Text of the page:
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NPR Series: Fracking Boom: Missing Answers

  • Environment
    CSU researchers met with Garfield County commissioners today to discuss plans for a $1.76 million, three-year research project examining emissions…
  • A new law grants doctors access to information about trade-secret chemicals used in natural gas drilling. Doctors say they need the information to treat patients who may have been exposed to chemicals. But the law also says doctors can't tell anyone else — not even other doctors — about what's in the formulas.
  • Four years ago, an atmospheric scientist near Boulder, Colo., stumbled on surprising air pollution data: The region's levels of methane, a powerful greenhouse gas, were far higher than anyone would have expected. What was going on? The search for an answer led straight to the natural gas and oil fields of northern Colorado.
  • Many residents of Dish, Texas, blame the fracking operations that surround their tiny town for a host of health problems — from nosebleeds to cancer. The former mayor was so scared, he left town. But scientists who've studied Dish say there's not enough evidence to link natural gas operations to any illness.
  • Is fracking making people sick? The question has ignited a national debate. A proposed study in northern Pennsylvania could help resolve the issue. By mining more than 10 years' worth of patient records, researchers hope to better understand the potential impact of hydraulic fracturing on health.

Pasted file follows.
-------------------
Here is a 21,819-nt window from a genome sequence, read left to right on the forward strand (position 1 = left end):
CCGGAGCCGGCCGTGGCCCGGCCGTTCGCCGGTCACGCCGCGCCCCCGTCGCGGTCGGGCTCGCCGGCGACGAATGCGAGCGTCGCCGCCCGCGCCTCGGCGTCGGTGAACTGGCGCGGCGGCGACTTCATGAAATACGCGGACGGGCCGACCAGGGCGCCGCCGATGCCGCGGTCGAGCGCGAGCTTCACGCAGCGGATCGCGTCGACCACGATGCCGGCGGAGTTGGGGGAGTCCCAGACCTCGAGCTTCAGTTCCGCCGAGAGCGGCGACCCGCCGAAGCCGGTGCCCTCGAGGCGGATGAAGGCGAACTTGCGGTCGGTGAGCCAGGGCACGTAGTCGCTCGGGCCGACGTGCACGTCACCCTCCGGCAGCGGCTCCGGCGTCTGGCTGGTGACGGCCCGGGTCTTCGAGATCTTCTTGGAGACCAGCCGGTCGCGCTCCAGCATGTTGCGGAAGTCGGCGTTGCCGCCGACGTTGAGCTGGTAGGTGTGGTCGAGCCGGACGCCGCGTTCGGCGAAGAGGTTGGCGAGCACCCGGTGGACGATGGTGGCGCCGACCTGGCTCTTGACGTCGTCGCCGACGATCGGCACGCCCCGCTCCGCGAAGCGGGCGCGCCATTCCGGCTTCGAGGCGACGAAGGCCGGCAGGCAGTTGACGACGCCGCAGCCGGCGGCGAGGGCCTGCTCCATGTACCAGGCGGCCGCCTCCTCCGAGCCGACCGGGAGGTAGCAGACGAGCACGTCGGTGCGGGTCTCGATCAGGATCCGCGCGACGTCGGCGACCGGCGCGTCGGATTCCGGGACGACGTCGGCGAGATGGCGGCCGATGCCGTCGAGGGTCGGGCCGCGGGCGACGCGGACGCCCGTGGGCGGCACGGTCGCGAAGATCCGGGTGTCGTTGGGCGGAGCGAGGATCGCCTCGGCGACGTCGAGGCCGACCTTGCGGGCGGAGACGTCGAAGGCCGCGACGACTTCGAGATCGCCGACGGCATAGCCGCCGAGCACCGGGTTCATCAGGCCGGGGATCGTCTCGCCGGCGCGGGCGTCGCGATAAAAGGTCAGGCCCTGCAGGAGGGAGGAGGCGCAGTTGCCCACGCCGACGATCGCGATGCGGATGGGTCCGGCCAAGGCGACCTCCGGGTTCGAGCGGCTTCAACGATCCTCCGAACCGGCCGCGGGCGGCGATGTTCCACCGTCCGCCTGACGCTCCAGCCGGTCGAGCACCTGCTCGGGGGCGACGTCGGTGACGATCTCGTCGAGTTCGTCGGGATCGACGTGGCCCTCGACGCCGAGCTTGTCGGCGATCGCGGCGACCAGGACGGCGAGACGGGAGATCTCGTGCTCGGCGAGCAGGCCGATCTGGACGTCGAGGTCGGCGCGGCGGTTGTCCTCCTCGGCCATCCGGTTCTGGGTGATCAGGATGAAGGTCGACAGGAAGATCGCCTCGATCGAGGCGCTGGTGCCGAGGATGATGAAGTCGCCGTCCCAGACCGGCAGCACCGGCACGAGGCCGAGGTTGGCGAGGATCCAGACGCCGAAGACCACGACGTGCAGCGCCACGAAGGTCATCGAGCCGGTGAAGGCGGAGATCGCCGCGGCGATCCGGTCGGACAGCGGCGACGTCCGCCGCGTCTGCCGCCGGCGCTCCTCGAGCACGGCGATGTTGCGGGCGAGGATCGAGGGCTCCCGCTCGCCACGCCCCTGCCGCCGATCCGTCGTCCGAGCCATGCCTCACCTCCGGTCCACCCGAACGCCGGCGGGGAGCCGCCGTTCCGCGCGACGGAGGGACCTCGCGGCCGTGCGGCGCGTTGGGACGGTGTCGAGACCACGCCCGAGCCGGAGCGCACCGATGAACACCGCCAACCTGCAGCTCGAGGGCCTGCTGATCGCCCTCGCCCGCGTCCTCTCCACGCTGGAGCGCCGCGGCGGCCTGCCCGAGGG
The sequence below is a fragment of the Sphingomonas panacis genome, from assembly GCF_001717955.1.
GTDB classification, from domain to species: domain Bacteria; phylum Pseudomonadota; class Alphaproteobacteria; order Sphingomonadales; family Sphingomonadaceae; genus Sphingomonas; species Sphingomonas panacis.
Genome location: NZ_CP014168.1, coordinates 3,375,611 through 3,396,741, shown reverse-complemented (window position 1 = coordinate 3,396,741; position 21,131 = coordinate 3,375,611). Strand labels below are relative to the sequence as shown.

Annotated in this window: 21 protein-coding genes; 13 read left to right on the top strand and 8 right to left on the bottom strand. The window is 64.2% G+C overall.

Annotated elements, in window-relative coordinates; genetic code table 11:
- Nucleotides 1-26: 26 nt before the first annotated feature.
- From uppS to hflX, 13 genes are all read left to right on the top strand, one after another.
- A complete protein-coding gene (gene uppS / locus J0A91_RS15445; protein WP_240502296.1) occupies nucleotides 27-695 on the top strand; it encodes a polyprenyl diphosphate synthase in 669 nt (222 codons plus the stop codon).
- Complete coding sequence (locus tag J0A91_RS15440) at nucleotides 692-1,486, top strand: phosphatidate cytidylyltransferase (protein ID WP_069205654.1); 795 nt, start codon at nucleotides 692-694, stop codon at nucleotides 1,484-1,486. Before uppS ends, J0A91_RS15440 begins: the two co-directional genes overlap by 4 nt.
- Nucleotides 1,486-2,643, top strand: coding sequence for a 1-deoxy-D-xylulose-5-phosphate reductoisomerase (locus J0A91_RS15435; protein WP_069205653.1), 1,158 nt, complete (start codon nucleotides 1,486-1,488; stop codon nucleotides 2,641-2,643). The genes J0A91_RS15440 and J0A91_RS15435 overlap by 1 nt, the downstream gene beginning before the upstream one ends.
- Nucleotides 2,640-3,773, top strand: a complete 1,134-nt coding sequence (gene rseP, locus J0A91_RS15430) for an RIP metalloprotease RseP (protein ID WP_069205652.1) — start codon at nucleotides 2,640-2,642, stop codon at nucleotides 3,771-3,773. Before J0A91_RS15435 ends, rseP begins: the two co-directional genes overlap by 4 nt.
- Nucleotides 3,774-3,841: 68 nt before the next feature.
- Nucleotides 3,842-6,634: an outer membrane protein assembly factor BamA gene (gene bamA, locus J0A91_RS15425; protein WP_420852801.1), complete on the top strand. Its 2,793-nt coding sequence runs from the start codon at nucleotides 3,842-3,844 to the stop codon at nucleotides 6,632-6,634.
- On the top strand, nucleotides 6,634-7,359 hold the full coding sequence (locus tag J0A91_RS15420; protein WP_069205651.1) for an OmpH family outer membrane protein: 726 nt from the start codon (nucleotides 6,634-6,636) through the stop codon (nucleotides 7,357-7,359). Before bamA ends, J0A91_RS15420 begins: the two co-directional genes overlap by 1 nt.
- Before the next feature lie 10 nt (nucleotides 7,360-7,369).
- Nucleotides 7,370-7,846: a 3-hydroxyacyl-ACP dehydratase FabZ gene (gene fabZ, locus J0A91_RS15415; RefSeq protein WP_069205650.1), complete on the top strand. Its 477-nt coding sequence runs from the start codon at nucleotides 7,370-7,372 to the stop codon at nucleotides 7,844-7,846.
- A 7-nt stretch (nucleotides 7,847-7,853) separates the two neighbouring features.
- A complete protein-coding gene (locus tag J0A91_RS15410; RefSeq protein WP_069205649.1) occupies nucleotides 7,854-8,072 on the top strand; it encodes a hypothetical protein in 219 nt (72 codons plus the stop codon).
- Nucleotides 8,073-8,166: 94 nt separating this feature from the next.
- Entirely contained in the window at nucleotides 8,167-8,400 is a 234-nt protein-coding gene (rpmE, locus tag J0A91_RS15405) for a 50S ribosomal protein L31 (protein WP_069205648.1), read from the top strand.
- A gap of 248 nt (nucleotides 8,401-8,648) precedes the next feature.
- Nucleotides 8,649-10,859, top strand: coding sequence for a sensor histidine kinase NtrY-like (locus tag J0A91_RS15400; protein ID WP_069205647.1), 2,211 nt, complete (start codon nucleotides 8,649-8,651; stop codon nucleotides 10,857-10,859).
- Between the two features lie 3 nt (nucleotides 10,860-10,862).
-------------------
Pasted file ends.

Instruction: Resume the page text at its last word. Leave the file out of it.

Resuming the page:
• Hundreds of thousands of natural gas wells have sprung up across the country. In Garfield County, Colo., the drilling rigs are so close to homes that some people call them "Close Encounters." When the gas boom began a decade ago, residents began asking: Is it safe to live this close? Their quest for answers became too polarizing to pursue.
  • Mysterious fumes wafting in from outside have repeatedly sickened several nurses at a rural Pennsylvania health clinic, forcing the clinic to temporarily relocate. Like many other people living near gas wells around the country, the clinic's staff wonder whether the industry in their backyard is making them sick.